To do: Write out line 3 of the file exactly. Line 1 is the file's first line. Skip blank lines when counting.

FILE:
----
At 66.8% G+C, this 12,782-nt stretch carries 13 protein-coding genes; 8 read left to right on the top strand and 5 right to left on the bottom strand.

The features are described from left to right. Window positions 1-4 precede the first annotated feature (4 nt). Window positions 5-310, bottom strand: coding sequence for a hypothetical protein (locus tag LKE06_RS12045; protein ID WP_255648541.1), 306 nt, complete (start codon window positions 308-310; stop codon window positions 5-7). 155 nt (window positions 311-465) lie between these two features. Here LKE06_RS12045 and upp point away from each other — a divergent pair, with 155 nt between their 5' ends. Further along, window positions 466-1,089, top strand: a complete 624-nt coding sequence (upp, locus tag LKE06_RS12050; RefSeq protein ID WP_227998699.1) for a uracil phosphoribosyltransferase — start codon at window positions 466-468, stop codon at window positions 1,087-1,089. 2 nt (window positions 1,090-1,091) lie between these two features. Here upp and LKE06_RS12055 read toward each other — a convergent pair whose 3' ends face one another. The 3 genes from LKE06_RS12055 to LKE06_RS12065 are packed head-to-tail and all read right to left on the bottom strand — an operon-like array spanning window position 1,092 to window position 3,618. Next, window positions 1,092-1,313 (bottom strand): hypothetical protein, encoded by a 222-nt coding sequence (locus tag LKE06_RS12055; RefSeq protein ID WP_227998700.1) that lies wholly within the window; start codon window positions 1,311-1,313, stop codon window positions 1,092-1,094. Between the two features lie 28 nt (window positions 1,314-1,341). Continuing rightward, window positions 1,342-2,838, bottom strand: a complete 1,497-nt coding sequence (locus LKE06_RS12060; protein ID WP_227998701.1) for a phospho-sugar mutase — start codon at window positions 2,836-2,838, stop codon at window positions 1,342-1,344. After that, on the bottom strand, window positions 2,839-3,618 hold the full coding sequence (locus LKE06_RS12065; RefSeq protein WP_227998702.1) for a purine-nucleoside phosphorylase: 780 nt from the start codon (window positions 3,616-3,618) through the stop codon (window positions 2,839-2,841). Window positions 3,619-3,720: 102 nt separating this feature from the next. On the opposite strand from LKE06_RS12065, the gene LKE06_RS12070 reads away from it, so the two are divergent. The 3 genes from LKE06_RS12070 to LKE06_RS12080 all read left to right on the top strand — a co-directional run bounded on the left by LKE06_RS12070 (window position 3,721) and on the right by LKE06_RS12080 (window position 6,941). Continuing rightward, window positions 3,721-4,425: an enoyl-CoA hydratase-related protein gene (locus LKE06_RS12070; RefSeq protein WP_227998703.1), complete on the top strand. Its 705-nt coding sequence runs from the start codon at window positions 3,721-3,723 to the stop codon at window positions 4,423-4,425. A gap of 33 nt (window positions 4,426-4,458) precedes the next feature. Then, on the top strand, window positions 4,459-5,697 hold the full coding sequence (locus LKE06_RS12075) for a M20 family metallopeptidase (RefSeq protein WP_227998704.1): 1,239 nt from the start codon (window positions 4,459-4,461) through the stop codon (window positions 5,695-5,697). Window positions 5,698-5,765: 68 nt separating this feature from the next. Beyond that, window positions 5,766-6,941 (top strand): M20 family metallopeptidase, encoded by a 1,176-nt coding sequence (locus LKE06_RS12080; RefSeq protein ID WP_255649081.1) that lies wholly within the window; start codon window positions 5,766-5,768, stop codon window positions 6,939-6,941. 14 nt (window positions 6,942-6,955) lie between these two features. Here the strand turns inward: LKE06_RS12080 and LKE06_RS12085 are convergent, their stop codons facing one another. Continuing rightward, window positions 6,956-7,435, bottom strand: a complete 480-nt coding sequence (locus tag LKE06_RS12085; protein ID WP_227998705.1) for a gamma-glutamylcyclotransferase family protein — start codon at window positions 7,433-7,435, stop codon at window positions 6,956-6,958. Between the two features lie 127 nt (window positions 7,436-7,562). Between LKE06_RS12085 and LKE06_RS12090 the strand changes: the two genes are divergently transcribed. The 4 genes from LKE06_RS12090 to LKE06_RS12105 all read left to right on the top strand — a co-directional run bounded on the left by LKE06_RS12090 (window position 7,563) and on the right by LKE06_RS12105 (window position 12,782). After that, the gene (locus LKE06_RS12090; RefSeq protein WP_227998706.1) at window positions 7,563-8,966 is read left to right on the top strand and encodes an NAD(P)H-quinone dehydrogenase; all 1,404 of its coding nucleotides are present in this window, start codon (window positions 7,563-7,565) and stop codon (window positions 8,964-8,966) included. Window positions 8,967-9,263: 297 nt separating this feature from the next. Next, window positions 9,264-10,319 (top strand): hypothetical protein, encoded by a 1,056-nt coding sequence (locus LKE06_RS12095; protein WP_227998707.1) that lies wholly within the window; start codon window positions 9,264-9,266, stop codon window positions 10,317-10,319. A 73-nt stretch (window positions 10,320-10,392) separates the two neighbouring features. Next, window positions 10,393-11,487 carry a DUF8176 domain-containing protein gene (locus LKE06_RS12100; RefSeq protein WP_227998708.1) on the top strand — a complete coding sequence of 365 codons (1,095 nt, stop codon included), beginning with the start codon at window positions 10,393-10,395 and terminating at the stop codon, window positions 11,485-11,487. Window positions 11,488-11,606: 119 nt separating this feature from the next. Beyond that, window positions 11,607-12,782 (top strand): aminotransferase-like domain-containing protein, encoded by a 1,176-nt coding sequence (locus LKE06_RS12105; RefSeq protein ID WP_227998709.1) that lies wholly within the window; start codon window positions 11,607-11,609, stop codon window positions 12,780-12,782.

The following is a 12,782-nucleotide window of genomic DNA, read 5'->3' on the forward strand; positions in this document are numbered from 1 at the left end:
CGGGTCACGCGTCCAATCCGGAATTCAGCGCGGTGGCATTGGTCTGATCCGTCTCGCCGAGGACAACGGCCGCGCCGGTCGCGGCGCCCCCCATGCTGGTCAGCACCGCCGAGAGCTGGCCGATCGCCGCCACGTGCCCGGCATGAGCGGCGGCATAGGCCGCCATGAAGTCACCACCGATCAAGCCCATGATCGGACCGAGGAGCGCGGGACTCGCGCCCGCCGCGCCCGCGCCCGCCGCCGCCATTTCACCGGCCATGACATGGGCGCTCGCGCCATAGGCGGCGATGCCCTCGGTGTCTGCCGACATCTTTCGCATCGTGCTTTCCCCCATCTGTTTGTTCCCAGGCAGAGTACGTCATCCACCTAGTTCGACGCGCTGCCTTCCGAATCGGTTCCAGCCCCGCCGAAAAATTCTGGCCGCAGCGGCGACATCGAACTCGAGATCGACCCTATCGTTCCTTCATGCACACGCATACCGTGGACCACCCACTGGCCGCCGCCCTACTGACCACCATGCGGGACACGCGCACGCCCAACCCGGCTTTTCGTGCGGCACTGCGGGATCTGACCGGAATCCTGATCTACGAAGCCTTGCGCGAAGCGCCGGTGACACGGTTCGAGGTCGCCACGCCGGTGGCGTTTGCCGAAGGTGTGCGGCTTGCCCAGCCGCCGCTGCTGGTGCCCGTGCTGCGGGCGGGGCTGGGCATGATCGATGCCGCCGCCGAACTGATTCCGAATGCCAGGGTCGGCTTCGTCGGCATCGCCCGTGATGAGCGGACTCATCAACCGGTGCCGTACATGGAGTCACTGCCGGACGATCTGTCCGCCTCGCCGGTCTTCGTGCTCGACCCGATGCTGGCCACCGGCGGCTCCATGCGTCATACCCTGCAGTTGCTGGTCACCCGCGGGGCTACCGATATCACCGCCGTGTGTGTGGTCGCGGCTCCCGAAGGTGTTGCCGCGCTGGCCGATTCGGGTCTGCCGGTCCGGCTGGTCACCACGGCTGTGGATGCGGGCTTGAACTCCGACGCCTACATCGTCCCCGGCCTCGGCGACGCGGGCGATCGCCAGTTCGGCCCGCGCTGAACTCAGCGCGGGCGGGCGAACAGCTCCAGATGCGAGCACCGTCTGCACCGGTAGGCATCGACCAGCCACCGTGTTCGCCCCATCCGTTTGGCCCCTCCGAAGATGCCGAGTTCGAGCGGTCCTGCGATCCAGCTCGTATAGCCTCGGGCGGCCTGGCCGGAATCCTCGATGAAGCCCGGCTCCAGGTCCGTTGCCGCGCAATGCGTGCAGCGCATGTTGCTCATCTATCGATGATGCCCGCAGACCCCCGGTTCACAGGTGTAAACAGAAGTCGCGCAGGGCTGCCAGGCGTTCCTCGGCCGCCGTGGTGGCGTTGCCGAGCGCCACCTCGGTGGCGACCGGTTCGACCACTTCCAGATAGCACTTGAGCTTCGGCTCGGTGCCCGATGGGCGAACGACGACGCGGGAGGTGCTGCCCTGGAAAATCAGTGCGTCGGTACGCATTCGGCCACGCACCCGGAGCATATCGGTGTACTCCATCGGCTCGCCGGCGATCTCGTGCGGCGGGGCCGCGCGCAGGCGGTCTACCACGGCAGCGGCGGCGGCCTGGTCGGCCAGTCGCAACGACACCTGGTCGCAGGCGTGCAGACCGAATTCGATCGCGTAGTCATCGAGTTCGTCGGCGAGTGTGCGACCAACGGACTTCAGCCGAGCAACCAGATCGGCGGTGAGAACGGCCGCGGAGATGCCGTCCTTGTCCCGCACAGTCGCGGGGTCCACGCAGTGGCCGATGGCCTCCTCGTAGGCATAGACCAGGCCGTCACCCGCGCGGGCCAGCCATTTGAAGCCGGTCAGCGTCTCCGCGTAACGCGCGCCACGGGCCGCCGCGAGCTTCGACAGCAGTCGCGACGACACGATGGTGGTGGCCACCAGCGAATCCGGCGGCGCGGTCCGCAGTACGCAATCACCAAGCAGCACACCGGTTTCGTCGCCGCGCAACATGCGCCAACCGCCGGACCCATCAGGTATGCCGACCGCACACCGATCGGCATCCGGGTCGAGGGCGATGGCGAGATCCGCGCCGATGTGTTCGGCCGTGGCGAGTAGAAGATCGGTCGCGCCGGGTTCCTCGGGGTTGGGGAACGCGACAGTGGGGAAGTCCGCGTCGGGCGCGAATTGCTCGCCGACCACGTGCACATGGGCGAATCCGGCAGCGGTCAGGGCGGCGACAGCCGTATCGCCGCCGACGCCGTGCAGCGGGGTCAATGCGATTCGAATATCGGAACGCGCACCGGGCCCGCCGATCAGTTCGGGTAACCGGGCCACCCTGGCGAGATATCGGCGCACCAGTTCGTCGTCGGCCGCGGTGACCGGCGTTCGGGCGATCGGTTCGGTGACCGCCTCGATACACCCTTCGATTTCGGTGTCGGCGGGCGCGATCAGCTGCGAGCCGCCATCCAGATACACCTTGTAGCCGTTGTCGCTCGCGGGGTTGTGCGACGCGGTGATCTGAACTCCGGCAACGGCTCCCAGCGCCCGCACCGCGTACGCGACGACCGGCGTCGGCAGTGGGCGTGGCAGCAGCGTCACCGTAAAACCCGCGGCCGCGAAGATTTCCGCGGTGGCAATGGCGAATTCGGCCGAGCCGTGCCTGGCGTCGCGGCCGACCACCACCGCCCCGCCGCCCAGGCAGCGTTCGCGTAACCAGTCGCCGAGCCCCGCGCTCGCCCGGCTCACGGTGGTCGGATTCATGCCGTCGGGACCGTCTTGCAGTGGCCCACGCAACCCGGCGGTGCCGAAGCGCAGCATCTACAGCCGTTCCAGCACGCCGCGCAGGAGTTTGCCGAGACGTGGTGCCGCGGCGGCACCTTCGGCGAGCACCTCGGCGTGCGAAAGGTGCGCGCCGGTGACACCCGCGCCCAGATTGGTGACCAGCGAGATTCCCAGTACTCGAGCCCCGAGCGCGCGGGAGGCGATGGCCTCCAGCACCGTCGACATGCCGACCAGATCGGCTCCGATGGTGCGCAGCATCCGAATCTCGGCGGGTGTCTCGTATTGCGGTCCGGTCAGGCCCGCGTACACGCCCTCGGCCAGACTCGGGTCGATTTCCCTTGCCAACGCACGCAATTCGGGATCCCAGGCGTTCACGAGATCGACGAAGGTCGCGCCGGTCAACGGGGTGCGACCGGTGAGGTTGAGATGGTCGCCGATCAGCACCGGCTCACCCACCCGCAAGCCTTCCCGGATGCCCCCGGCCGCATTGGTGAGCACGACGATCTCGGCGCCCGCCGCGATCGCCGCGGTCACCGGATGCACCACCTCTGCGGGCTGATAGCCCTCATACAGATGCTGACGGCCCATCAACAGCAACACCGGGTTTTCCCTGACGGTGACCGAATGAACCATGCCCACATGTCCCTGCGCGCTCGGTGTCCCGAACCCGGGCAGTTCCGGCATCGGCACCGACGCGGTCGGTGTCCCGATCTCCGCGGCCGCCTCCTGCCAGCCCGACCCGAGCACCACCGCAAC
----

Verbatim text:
The following is a 12,782-nucleotide window of genomic DNA, read 5'->3' on the forward strand; positions in this document are numbered from 1 at the left end: